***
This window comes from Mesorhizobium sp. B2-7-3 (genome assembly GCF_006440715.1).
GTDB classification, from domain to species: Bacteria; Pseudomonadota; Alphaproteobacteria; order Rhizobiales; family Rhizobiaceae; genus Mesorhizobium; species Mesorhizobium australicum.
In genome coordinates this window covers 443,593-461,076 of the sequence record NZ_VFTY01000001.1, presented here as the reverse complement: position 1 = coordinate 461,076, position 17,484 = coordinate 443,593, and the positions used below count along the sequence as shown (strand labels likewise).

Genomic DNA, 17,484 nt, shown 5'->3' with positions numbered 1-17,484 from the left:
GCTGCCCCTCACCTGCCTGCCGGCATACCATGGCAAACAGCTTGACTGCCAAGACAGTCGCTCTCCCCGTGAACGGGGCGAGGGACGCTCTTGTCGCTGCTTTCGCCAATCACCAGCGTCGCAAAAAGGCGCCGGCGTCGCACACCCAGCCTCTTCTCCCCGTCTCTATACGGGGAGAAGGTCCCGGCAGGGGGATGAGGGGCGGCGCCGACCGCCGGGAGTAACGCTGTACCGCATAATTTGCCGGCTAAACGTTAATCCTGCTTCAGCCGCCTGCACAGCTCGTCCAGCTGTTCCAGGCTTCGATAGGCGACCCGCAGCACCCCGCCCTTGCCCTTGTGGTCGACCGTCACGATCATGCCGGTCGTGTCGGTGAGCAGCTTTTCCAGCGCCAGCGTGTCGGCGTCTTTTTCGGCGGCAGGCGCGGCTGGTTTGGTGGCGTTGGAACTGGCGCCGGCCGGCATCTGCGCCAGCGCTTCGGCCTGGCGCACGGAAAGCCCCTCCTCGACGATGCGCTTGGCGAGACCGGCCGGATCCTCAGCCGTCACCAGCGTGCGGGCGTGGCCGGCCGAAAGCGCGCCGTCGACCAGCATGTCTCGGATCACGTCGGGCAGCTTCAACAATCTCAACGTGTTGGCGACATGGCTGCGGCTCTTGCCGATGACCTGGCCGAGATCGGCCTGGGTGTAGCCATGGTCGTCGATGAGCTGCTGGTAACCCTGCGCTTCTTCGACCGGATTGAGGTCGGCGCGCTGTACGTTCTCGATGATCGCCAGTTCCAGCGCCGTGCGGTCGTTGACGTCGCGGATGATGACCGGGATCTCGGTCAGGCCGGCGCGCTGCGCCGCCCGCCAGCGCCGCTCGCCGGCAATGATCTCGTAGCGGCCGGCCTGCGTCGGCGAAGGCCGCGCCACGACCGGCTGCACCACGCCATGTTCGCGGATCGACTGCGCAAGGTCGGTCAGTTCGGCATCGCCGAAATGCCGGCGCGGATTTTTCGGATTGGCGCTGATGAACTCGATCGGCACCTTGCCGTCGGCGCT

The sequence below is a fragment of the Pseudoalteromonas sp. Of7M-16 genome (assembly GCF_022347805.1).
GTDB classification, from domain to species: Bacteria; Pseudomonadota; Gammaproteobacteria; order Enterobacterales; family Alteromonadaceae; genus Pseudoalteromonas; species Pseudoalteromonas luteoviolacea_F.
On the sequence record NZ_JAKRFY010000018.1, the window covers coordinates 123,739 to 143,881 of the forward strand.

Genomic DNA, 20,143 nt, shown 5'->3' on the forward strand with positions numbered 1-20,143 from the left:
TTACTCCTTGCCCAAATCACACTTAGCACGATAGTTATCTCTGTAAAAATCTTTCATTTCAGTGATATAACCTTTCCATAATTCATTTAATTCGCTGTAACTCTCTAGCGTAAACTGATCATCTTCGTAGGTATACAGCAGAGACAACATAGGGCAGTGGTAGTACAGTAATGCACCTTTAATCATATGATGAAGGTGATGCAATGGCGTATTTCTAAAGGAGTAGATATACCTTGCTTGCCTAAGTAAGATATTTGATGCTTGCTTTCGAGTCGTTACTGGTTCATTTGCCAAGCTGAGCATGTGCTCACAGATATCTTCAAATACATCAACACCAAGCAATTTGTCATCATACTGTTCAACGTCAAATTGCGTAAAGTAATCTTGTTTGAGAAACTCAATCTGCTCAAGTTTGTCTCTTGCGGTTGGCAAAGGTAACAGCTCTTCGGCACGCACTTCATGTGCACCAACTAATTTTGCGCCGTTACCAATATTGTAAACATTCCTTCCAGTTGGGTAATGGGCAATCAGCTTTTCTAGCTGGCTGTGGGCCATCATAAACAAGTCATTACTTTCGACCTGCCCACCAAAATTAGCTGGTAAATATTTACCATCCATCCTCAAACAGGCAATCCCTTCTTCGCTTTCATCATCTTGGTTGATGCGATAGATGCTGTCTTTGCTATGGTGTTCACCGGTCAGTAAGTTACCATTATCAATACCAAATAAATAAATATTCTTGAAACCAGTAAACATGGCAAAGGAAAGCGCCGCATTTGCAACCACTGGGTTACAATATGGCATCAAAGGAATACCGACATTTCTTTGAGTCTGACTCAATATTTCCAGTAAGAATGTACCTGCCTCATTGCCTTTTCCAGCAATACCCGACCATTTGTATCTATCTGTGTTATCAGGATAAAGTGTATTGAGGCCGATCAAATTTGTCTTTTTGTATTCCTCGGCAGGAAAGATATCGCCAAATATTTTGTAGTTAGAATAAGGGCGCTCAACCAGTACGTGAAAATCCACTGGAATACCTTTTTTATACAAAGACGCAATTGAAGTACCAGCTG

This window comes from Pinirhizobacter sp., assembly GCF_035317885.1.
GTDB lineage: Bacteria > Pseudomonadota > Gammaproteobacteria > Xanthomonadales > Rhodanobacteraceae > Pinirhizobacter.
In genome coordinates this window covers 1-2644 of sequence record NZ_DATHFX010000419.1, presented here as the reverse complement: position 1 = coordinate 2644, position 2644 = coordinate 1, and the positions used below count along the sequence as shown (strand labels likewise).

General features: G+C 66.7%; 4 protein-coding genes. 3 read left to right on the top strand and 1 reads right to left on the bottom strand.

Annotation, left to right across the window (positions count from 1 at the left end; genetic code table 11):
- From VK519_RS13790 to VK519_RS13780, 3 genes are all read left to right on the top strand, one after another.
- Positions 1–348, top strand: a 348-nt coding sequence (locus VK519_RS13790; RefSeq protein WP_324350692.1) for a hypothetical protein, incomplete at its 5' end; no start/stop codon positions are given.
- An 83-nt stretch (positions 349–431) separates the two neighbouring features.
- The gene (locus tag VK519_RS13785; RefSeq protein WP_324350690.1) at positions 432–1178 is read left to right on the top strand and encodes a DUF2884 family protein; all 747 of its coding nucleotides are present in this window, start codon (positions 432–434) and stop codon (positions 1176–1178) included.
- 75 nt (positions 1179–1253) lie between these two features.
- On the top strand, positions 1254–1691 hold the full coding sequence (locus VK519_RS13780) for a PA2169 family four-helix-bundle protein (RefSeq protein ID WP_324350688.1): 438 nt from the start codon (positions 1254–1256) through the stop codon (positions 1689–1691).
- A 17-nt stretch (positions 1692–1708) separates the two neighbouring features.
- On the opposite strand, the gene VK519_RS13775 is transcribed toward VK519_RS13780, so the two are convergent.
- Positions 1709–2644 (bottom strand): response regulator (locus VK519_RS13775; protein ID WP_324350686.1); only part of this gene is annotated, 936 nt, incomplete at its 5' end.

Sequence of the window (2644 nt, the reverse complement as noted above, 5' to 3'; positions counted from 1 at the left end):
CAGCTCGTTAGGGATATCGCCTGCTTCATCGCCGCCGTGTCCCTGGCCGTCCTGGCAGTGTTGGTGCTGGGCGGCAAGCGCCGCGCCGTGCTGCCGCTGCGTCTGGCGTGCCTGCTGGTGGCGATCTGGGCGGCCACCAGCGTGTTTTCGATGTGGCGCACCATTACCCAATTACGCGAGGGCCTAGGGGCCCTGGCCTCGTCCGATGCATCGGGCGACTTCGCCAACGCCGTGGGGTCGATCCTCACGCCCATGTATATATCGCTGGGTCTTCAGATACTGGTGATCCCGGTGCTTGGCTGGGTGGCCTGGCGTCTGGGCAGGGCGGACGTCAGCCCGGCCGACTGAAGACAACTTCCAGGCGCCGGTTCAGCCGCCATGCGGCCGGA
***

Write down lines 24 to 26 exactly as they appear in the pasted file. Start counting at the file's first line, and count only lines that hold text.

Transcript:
- Positions 1709–2644 (bottom strand): response regulator (locus VK519_RS13775; protein ID WP_324350686.1); only part of this gene is annotated, 936 nt, incomplete at its 5' end.

Sequence of the window (2644 nt, the reverse complement as noted above, 5' to 3'; positions counted from 1 at the left end):
CAGCTCGTTAGGGATATCGCCTGCTTCATCGCCGCCGTGTCCCTGGCCGTCCTGGCAGTGTTGGTGCTGGGCGGCAAGCGCCGCGCCGTGCTGCCGCTGCGTCTGGCGTGCCTGCTGGTGGCGATCTGGGCGGCCACCAGCGTGTTTTCGATGTGGCGCACCATTACCCAATTACGCGAGGGCCTAGGGGCCCTGGCCTCGTCCGATGCATCGGGCGACTTCGCCAACGCCGTGGGGTCGATCCTCACGCCCATGTATATATCGCTGGGTCTTCAGATACTGGTGATCCCGGTGCTTGGCTGGGTGGCCTGGCGTCTGGGCAGGGCGGACGTCAGCCCGGCCGACTGAAGACAACTTCCAGGCGCCGGTTCAGCCGCCATGCGGCCGGA